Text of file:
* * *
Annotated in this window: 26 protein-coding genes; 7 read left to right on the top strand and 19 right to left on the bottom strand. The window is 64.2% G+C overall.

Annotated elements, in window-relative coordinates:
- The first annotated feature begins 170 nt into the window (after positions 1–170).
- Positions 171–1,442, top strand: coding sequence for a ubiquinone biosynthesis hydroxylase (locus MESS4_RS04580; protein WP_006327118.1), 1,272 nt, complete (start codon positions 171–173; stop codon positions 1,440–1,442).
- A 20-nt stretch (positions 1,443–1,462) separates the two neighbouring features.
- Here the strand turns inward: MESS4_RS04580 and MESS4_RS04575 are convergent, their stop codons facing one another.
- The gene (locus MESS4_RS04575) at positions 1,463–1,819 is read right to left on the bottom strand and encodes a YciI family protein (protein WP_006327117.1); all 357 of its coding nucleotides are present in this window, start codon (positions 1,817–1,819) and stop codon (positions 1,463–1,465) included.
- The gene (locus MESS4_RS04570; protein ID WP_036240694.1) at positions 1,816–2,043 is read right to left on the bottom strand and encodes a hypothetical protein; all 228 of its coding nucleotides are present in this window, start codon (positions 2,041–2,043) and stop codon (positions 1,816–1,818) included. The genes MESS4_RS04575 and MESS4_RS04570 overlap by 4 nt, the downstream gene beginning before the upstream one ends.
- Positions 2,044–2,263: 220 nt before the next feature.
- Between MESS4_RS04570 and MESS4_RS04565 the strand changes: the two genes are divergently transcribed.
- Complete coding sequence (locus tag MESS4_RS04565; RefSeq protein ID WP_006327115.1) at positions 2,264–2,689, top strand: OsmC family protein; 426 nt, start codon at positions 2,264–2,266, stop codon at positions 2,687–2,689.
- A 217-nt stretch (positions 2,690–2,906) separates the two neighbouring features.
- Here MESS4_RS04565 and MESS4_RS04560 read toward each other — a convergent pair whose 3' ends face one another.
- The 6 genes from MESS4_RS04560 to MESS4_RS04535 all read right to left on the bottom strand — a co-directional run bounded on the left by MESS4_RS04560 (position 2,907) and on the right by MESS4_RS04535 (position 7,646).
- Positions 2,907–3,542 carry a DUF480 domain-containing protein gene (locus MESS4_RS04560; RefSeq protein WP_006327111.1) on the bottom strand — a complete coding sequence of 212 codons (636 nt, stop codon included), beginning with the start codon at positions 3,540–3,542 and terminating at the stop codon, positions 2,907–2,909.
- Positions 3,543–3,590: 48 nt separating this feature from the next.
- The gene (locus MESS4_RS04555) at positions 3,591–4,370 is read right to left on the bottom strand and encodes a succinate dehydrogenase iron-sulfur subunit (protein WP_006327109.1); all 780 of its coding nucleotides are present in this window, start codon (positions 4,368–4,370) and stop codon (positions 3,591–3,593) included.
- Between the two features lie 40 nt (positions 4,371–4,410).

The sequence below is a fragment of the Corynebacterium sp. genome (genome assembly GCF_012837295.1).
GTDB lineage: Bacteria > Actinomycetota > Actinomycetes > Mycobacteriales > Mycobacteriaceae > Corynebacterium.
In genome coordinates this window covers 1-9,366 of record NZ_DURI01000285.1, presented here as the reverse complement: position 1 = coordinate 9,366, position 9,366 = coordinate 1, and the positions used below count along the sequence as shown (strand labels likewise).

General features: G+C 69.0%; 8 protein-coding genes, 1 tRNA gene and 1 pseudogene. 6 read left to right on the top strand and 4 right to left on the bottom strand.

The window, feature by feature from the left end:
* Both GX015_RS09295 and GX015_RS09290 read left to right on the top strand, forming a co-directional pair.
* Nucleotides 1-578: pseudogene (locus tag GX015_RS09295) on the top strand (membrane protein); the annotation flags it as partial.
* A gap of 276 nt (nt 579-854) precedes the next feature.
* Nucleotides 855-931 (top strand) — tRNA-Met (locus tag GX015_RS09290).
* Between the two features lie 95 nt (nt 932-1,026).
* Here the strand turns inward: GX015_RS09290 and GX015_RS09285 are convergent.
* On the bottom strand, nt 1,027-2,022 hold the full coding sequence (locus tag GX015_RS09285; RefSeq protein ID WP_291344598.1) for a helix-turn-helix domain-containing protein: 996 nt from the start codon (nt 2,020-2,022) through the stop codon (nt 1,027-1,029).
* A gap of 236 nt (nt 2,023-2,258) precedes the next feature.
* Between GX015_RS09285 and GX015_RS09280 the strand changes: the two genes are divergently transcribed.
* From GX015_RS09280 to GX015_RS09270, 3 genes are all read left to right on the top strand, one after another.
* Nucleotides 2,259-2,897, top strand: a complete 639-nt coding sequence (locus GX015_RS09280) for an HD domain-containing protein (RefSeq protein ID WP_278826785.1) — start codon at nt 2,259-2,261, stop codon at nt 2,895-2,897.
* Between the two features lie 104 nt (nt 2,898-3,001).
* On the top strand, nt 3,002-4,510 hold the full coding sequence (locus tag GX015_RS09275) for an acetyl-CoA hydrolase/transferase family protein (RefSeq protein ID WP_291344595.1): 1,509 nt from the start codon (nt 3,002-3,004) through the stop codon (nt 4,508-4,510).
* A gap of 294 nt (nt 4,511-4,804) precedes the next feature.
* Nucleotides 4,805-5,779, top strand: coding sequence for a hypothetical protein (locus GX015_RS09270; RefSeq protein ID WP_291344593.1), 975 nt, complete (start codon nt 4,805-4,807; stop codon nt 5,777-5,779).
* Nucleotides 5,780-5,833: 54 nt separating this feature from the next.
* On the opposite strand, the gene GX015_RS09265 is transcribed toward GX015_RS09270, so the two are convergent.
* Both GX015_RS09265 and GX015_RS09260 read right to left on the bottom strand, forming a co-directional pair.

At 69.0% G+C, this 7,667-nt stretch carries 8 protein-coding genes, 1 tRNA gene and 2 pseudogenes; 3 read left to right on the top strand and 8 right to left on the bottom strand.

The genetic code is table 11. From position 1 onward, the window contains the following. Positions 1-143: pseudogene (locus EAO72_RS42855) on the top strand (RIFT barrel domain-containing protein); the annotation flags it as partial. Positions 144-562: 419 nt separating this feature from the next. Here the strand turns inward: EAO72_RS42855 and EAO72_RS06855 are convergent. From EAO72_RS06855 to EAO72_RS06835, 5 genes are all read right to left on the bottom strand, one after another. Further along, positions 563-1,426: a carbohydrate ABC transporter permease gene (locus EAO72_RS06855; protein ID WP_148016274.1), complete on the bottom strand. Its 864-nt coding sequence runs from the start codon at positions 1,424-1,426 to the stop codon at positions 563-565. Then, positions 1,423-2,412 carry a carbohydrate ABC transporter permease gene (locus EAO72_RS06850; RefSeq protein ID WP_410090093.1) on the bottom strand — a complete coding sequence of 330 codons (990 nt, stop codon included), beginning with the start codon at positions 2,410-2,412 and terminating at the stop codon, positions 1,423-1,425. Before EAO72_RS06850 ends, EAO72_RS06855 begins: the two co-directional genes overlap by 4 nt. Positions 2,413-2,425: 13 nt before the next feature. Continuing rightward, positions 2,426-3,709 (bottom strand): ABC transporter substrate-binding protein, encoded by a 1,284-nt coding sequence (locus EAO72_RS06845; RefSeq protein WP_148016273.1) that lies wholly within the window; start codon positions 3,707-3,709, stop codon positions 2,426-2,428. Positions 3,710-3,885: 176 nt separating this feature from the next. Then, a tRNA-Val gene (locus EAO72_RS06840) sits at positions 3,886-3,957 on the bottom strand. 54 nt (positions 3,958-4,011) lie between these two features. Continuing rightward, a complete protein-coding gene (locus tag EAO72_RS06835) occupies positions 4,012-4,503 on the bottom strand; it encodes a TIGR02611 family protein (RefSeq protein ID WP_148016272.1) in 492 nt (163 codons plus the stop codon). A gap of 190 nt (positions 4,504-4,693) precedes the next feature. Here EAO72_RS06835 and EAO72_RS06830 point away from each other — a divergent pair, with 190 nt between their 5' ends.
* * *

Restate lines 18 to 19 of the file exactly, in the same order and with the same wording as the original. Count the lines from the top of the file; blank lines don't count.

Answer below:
- Between the two features lie 40 nt (positions 4,371–4,410).

The sequence below is a fragment of the Corynebacterium sp. genome (genome assembly GCF_012837295.1).